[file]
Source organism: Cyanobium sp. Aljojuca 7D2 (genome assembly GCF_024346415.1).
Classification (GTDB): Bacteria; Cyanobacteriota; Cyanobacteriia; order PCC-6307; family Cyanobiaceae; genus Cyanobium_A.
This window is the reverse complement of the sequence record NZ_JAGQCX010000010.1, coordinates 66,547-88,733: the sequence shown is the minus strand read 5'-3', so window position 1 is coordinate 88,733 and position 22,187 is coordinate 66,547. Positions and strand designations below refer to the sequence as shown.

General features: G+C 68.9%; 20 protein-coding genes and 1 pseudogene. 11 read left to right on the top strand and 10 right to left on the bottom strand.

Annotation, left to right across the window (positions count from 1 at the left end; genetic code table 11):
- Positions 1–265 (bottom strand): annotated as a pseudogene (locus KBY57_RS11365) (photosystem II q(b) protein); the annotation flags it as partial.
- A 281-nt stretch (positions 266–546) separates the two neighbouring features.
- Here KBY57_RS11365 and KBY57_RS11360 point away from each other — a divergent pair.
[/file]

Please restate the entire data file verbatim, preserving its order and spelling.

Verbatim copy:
Source organism: Cyanobium sp. Aljojuca 7D2 (genome assembly GCF_024346415.1).
Classification (GTDB): Bacteria; Cyanobacteriota; Cyanobacteriia; order PCC-6307; family Cyanobiaceae; genus Cyanobium_A.
This window is the reverse complement of the sequence record NZ_JAGQCX010000010.1, coordinates 66,547-88,733: the sequence shown is the minus strand read 5'-3', so window position 1 is coordinate 88,733 and position 22,187 is coordinate 66,547. Positions and strand designations below refer to the sequence as shown.

General features: G+C 68.9%; 20 protein-coding genes and 1 pseudogene. 11 read left to right on the top strand and 10 right to left on the bottom strand.

Annotation, left to right across the window (positions count from 1 at the left end; genetic code table 11):
- Positions 1–265 (bottom strand): annotated as a pseudogene (locus KBY57_RS11365) (photosystem II q(b) protein); the annotation flags it as partial.
- A 281-nt stretch (positions 266–546) separates the two neighbouring features.
- Here KBY57_RS11365 and KBY57_RS11360 point away from each other — a divergent pair.